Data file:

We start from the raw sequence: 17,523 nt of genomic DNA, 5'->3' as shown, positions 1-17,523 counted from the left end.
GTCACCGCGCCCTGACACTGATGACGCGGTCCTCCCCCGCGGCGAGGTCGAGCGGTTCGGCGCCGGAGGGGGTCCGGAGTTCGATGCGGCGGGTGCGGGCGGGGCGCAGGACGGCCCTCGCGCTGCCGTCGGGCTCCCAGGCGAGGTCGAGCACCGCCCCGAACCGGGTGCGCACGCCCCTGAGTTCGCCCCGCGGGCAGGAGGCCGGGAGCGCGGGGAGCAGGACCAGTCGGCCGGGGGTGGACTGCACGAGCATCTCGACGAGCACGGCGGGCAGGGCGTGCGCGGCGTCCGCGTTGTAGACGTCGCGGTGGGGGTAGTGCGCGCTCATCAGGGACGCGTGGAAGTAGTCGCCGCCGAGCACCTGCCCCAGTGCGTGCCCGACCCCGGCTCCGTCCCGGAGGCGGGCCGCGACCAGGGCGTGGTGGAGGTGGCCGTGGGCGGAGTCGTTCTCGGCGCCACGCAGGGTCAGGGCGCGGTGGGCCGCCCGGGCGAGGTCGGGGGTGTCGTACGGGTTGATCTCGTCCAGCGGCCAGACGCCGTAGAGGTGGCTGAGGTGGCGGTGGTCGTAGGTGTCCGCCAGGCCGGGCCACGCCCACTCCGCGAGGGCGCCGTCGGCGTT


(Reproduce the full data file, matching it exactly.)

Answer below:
We start from the raw sequence: 17,523 nt of genomic DNA, 5'->3' as shown, positions 1-17,523 counted from the left end.
GTCACCGCGCCCTGACACTGATGACGCGGTCCTCCCCCGCGGCGAGGTCGAGCGGTTCGGCGCCGGAGGGGGTCCGGAGTTCGATGCGGCGGGTGCGGGCGGGGCGCAGGACGGCCCTCGCGCTGCCGTCGGGCTCCCAGGCGAGGTCGAGCACCGCCCCGAACCGGGTGCGCACGCCCCTGAGTTCGCCCCGCGGGCAGGAGGCCGGGAGCGCGGGGAGCAGGACCAGTCGGCCGGGGGTGGACTGCACGAGCATCTCGACGAGCACGGCGGGCAGGGCGTGCGCGGCGTCCGCGTTGTAGACGTCGCGGTGGGGGTAGTGCGCGCTCATCAGGGACGCGTGGAAGTAGTCGCCGCCGAGCACCTGCCCCAGTGCGTGCCCGACCCCGGCTCCGTCCCGGAGGCGGGCCGCGACCAGGGCGTGGTGGAGGTGGCCGTGGGCGGAGTCGTTCTCGGCGCCACGCAGGGTCAGGGCGCGGTGGGCCGCCCGGGCGAGGTCGGGGGTGTCGTACGGGTTGATCTCGTCCAGCGGCCAGACGCCGTAGAGGTGGCTGAGGTGGCGGTGGTCGTAGGTGTCCGCCAGGCCGGGCCACGCCCACTCCGCGAGGGCGCCGTCGGCGTT